Norrie had already been at East End Park for 10 years by the time I started supporting Dunfermline. Signed by Pat Stanton from Cowdenbeath in 1981, Norrie had been a midfielder and it was there he featured in his first couple of seasons with the Pars, usually wearing number 8. It wasn't until the arrival of Jim Leishman that Norrie was converted into a central defender, switching roles and shirt number, from then on the club's number 4 and the cornerstone of everything that developed in the Leishman era. Together with his great friend John Watson, Norrie became the on-field driving force that every manager craves for. The heart of a lion, the determination to succeed, to never, ever give up: qualities that would see Norrie retain his place in the Pars defence as managers came and went. They all kept Norrie in that number 4 shirt: after Leishman, Ian Munro, then Jocky Scott; then, in another golden period to rival Leishman's era, the 1990s revival under Bert Paton, who would be Norrie's final manager.
Norrie was everything that his legend suggests: a leader, first and foremost. He was a decent footballer who made up for anything he lacked with his fantastic attitude. A man who made Dunfermline his home and owned businesses (partnered with his friend John Watson) in the town. Rarely has someone been so part of the fabric and the identity of a town. Every single time he lead out the team, I believed in him. I knew this guy was the real deal and I loved what he represented.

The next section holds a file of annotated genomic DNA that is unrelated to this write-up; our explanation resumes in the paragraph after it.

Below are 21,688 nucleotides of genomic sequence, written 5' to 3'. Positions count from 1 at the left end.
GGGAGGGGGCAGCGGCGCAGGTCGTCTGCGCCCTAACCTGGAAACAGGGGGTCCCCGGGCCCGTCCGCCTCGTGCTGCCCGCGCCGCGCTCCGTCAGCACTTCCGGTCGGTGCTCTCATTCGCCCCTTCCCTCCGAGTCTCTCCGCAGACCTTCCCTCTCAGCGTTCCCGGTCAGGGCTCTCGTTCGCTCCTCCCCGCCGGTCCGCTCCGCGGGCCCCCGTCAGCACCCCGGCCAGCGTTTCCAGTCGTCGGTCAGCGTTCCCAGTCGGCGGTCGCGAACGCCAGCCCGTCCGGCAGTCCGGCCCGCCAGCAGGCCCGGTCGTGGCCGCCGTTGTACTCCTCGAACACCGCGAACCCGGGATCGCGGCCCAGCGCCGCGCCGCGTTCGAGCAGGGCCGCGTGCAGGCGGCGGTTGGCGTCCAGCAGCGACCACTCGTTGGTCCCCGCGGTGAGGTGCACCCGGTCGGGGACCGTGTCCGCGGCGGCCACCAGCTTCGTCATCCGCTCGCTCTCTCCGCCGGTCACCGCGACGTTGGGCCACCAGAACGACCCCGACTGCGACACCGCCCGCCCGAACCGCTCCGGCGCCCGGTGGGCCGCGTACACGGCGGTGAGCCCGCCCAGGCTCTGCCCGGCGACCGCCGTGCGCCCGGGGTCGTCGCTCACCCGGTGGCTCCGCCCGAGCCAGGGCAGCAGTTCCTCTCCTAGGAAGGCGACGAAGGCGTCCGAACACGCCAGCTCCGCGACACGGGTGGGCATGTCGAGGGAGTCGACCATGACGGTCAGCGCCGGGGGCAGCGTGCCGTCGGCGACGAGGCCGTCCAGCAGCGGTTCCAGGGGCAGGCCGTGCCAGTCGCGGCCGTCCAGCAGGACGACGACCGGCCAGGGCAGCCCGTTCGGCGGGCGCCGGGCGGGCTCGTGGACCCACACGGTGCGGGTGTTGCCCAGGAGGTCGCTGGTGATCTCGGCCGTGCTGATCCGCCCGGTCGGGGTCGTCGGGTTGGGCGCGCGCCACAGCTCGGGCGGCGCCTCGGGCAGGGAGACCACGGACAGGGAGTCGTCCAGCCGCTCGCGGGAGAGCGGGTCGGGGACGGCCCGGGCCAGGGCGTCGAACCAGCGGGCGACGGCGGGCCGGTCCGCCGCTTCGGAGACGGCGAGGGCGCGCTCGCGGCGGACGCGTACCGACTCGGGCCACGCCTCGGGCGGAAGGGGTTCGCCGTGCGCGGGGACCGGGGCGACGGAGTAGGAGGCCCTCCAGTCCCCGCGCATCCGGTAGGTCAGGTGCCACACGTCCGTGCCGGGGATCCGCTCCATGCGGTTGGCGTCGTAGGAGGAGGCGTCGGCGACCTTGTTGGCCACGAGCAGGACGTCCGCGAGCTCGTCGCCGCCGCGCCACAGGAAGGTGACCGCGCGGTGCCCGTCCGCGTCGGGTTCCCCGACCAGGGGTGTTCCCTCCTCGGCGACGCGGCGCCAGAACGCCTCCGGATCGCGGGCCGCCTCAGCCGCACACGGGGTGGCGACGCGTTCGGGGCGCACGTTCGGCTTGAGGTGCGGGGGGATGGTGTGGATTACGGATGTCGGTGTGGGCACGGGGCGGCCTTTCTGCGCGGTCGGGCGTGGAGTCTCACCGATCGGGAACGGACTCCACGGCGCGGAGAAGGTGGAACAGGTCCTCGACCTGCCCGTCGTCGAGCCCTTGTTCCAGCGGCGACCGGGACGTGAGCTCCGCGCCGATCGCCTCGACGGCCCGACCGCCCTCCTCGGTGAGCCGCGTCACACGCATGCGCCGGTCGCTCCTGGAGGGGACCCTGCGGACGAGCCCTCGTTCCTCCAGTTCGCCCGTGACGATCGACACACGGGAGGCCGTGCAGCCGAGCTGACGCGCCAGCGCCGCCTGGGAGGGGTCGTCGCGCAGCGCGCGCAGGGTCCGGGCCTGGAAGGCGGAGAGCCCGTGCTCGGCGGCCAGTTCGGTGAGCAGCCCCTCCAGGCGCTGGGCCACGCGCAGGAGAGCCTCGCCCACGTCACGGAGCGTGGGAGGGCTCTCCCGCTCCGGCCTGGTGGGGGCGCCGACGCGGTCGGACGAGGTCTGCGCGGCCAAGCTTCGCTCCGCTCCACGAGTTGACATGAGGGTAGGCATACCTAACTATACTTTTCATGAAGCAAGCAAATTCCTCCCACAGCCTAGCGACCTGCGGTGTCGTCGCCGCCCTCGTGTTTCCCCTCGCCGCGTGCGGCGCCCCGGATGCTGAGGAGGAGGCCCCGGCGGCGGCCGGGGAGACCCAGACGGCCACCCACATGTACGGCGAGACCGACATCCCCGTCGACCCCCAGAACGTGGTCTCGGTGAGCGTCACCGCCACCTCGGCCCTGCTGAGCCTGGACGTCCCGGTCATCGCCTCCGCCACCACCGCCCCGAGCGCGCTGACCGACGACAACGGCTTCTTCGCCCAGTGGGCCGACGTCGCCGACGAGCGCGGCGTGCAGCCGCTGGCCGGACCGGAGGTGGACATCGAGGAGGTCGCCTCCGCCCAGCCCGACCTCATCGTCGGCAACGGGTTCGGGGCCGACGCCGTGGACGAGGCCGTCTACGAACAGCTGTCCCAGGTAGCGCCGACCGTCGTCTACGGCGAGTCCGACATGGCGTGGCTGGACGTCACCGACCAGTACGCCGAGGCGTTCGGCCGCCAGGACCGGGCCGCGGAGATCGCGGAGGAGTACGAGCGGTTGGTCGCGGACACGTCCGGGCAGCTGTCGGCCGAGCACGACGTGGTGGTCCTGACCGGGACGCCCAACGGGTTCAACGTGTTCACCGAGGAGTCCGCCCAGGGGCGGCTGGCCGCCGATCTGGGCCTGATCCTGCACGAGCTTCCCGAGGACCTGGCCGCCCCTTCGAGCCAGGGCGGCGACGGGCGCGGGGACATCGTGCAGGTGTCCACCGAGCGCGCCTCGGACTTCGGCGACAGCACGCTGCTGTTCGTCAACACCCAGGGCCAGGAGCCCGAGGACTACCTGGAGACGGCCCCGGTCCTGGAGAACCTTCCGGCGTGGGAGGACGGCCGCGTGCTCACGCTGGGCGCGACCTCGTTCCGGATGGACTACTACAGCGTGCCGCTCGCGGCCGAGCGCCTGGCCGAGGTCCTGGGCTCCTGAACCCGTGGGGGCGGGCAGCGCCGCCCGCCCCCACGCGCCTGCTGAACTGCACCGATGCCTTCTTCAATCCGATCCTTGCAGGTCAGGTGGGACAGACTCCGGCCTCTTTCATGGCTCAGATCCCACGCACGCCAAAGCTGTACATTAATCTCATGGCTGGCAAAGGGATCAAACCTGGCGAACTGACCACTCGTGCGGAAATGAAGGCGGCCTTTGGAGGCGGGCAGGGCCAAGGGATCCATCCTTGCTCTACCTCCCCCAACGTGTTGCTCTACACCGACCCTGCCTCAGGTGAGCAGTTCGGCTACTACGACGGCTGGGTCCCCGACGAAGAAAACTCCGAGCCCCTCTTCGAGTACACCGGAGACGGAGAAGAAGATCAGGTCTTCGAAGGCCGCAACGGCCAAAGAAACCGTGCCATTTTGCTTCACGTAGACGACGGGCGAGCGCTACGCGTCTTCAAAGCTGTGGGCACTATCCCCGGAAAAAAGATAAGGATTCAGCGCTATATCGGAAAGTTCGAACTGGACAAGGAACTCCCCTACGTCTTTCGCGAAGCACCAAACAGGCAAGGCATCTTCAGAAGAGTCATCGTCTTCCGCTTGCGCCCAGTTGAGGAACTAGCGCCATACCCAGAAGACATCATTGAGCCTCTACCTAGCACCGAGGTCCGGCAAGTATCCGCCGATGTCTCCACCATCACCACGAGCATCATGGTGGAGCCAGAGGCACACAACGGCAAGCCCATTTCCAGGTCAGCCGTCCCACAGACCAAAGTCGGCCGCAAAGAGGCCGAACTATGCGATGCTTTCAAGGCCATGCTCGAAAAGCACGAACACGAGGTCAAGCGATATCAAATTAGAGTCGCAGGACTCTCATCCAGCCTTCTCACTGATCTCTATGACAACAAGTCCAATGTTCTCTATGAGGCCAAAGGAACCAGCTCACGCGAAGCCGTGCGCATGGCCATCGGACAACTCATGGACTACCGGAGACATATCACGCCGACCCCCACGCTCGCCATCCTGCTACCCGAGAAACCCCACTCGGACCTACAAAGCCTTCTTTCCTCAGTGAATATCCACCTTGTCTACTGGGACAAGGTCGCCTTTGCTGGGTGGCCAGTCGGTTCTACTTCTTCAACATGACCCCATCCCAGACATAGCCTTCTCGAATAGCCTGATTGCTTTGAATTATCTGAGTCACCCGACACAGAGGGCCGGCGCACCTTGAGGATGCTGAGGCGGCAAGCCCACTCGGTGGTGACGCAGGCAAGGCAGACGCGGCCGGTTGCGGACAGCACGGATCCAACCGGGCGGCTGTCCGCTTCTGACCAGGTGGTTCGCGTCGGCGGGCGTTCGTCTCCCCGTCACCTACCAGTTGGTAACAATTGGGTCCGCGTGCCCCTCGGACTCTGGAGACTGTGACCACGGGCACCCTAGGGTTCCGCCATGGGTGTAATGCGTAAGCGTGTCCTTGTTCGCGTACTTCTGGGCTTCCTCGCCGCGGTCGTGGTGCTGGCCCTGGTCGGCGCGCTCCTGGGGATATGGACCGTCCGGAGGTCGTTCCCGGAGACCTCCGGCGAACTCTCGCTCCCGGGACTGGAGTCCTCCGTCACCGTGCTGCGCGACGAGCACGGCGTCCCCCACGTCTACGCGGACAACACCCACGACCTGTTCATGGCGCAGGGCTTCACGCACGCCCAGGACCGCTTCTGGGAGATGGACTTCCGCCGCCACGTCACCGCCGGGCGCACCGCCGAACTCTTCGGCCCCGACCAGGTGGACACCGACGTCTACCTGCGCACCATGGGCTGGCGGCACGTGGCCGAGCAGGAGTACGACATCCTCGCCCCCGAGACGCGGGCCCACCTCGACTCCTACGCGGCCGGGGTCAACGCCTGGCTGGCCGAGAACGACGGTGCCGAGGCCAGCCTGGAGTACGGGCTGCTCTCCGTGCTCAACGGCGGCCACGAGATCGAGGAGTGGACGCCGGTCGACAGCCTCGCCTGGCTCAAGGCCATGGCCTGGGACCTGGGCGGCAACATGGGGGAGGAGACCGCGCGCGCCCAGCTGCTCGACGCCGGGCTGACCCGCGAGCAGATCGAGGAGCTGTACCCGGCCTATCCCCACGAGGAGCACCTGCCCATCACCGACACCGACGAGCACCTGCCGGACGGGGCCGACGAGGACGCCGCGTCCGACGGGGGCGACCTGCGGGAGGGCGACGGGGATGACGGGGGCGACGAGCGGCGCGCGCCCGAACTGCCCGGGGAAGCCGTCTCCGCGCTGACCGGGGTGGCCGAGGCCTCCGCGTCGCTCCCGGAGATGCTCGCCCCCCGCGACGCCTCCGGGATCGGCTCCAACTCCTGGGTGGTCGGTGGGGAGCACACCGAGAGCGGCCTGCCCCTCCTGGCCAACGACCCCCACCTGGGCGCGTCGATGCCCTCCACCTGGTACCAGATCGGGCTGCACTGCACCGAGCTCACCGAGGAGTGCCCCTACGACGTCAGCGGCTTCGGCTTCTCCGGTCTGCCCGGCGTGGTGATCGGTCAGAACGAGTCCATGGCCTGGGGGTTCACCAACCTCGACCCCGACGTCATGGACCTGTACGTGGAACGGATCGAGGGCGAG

The Paton years saw Dunfermline battle for promotion to the Premier League but often miss out agonisingly in the period before a top 4 finish gave you a second chance in play-offs. How Norrie would have loved to have lifted the trophy, as his deputy Craig Robertson did, in May 1996. After his passing, his number 4 shirt was retired for the season, but the spirit of Dunfermline Athletic stayed strong. Bert and Dick were a tremendous management duo, while senior players including Craig Robertson and Ian Westwater took over the onfield leadership and lead the club to the title and promotion. Those of us who were at Tannadice in the penultimate League game could almost feel Norrie's presence - battling with 10 men to a 1-0 win that set us up for a last-day victory at home to clinch the title. When Westie caught the ball right under the bar at the end, under great pressure from Dundee United's players, we cheered as if a goal had been scored. His team mates all congratulated him. In amongst them, the biggest pat on the back might have come from an unseen number 4, there in spirit, making sure his boys got the job done, still the captain, forever the captain.
Above: the Norrie McCathie Stand holds up number 4 with Pars stripes either side to mark the 20th anniversary of Norrie's death, in January 2016. Below: the players line-up in a specially commissioned 1995/96 away kit, the final Pars kit worn by Norrie, before the game against Cowdenbeath, January 2016.